Best Practices of Defensible Workplace Investigations

Instructor: Teri Morning
Product ID: 703176
  • Duration: 60 Min

recorded version

1x Person - Unlimited viewing for 6 Months
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Recorded Link and Ref. material will be available in My CO Section

Training CD

One CD is for usage in one location only.
(For multiple locations contact Customer Care)
CD and Ref. material will be shipped within 15 business days

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Read Frequently Asked Questions

This HR compliance training will teach best practices for conducting effective workplace investigations. Attendees will also learn how to minimize Workers Compensation fraud.

Why Should You Attend:

When a complaint is received, regardless of from whom, or how, the employer has been put on notice that there may be a problem. However there are also many types of workplace investigations that never start with a complaint. Many companies don't have a person who does investigations as their job and so the few persons who are pressed into service as investigators certainly don't look forward to doing an investigation, may not be trained, and may not do enough.

Investigations can uncover unexpectedly ugly aspects of people and/or even of the company so untrained investigators may not do nearly enough to uncover the problem, be easily dissuaded from doing anything at all or not protect complainants and witnesses from being retaliated against.

This webinar will not only cover current best practices in investigations, it will cover common mistakes including failing to plan which is an often overlooked aspect of internal investigations.

Areas Covered in the Webinar:

By participating in the webinar attendees will learn:

  • Taking complaints.
  • Investigatory best practice policies, procedures and protocols to have in place.
  • Interviewing witnesses, including uncooperative or angry ones.
  • How to handle physical, testimonial and documentary evidence.
  • Best practices in writing investigative reports.
  • Preventing and handling gossip, retaliation and interference.
  • Indicators of professional investigations.

Who Will Benefit:

This webinar will provide valuable assistance to:

  • HR Generalists
  • HR Managers
  • Plant Managers
  • Management
  • Business Owners
  • Those with Employee Relations positions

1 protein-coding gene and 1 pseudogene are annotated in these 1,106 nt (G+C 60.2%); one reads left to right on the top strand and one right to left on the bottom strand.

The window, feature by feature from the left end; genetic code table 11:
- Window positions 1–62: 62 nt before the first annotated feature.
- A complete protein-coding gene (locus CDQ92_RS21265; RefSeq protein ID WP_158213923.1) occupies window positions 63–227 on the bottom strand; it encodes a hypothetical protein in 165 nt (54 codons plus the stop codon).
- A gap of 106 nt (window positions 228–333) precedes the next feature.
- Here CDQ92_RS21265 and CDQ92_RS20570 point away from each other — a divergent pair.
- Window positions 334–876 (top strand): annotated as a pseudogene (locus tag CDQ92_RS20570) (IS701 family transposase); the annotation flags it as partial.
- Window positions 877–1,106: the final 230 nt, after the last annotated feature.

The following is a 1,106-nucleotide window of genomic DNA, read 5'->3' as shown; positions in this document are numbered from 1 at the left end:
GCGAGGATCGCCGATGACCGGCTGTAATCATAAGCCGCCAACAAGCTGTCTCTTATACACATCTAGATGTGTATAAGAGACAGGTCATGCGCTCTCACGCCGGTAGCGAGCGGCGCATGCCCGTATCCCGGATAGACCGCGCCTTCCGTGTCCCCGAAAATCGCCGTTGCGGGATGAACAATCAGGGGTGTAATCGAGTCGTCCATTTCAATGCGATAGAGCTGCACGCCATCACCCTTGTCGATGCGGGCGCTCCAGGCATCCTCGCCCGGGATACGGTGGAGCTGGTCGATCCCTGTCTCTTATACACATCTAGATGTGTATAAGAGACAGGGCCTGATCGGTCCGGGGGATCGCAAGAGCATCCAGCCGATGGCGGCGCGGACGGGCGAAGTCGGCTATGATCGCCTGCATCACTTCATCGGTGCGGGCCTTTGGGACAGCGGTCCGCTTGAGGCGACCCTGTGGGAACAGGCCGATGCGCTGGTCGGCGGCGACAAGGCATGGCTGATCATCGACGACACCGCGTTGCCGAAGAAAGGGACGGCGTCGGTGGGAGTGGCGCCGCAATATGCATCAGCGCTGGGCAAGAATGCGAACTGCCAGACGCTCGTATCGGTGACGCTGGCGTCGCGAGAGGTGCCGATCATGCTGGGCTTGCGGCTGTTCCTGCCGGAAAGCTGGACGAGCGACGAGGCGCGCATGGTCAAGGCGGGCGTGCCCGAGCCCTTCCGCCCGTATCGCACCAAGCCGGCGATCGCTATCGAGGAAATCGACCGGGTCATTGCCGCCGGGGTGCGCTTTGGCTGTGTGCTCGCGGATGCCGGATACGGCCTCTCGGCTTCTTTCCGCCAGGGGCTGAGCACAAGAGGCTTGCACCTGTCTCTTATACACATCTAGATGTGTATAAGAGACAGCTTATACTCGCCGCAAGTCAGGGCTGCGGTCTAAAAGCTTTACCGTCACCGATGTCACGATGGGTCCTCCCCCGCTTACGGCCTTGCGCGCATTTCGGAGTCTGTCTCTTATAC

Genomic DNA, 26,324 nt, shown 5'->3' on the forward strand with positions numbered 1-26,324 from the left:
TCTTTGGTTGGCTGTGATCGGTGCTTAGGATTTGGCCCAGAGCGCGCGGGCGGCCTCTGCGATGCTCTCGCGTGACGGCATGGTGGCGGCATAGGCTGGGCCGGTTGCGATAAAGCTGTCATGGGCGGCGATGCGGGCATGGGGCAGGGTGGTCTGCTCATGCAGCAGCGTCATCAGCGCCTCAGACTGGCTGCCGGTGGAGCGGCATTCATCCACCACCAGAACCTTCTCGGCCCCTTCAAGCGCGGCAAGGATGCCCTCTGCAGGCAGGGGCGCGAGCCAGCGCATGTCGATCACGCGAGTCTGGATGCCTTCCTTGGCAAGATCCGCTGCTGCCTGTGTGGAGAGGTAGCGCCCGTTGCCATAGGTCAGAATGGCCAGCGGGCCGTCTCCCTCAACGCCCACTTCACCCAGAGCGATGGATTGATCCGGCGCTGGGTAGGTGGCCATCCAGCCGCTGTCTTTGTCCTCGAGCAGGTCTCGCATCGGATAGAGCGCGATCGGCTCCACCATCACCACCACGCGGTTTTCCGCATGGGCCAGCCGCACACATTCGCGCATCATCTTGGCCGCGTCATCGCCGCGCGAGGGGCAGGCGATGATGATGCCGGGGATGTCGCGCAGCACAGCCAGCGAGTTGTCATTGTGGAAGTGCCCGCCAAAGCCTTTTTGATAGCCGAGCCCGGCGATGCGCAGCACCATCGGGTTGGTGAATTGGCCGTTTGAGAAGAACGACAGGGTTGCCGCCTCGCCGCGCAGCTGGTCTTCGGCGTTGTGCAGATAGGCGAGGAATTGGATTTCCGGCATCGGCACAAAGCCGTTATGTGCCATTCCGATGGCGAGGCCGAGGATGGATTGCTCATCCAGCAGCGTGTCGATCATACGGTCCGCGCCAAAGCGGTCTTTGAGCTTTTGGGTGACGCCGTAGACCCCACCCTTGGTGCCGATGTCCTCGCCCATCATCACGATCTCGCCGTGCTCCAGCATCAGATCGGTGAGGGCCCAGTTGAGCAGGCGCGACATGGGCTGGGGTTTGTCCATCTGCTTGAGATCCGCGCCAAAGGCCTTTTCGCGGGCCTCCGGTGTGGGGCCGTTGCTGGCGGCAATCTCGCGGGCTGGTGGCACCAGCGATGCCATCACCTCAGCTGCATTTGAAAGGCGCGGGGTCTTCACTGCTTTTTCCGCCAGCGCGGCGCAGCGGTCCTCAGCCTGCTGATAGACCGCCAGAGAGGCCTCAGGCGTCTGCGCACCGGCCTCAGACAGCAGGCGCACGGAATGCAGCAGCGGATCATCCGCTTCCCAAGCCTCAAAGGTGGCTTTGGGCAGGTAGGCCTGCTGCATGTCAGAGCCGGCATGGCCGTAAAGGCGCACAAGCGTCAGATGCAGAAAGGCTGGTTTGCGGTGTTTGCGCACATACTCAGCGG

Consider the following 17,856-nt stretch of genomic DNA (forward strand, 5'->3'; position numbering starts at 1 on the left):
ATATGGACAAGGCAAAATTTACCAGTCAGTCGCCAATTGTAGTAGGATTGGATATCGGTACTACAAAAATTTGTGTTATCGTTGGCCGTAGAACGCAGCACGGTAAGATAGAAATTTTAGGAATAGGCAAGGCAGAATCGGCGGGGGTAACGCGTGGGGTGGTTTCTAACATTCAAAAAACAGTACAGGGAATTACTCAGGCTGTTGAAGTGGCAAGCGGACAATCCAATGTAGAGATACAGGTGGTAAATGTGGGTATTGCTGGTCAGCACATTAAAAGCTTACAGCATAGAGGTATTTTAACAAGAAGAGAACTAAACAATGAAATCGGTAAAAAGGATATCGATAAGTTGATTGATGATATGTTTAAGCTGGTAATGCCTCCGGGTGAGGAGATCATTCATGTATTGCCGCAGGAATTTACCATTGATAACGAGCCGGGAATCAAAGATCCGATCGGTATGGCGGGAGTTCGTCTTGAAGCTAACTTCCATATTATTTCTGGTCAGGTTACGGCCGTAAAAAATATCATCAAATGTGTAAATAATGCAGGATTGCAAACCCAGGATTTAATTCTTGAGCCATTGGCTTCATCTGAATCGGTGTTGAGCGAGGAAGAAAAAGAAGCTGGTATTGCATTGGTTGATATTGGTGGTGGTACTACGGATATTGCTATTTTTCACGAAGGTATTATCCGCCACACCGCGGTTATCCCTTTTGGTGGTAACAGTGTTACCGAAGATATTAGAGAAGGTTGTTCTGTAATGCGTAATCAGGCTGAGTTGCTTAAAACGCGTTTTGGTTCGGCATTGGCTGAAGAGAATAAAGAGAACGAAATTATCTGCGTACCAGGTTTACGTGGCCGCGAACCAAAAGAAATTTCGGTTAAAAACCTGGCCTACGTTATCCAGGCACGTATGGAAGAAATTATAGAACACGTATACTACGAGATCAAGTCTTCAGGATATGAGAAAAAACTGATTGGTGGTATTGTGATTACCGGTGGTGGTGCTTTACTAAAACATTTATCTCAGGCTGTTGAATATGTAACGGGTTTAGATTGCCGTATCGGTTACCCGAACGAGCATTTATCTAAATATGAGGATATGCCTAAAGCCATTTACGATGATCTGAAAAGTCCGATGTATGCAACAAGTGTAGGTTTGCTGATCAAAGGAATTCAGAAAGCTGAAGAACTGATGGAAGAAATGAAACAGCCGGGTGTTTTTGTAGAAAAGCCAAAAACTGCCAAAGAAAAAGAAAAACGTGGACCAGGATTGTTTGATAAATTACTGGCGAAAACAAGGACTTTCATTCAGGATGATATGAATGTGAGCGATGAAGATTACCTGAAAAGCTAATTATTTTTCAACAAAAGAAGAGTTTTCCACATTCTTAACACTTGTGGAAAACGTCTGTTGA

Instructor Profile:

Teri Morning, MBA, MS, SPHR, SPHR-CA is the President of her own HR Consulting firm. Ms. Morning has over 15 years human resource and training experience in a variety of professional fields, including retail, distribution, architectural, engineering, consulting, manufacturing (union), public sector and both profit and non-profit company structures.

She has consulted with employers on their problems and trained managers and employees for over 10 years, meeting and working with employees from all types of businesses. In addition to a MBA, she has a Master's degree in Human Resource Development with a specialization in Conflict Management. She was certified by the State of Indiana in mediation skills, is qualified as a Myers-Briggs practitioner and holds the dual SHRM certification of a Senior Professional in Human Resources (SPHR) and Senior Professional in Human Resources – California (SPHR-CA).

Topic Background:

When an employer receives an allegation of workplace harassment, discrimination, or other misconduct, conducting an internal investigation is often a legal obligation. Those compliance obligations require that investigations are thorough, objective, and professional.

However, whether the investigation, from fact-finding to writing reports, defends the company and limits your legal liability or blows up into an incredible, embarrassing mess (that incurs even greater liability) may depend largely upon HOW the investigation is conducted. An investigation's purpose is to gather the facts, take appropriate action and then if warranted, take such action that a further incident is avoidable or becomes less likely. An employer is also responsible for preventing and/or handling retaliation towards those making complaints or serving as witnesses in an investigation.

Learning from mistakes in performing investigations can quickly become a costly training lesson for a company. Also at cause for concern; is, failing to keep up with new practices such as the NLRB July 2012 decision concerning "blanket rules" that prohibit employees from discussing ongoing investigations.

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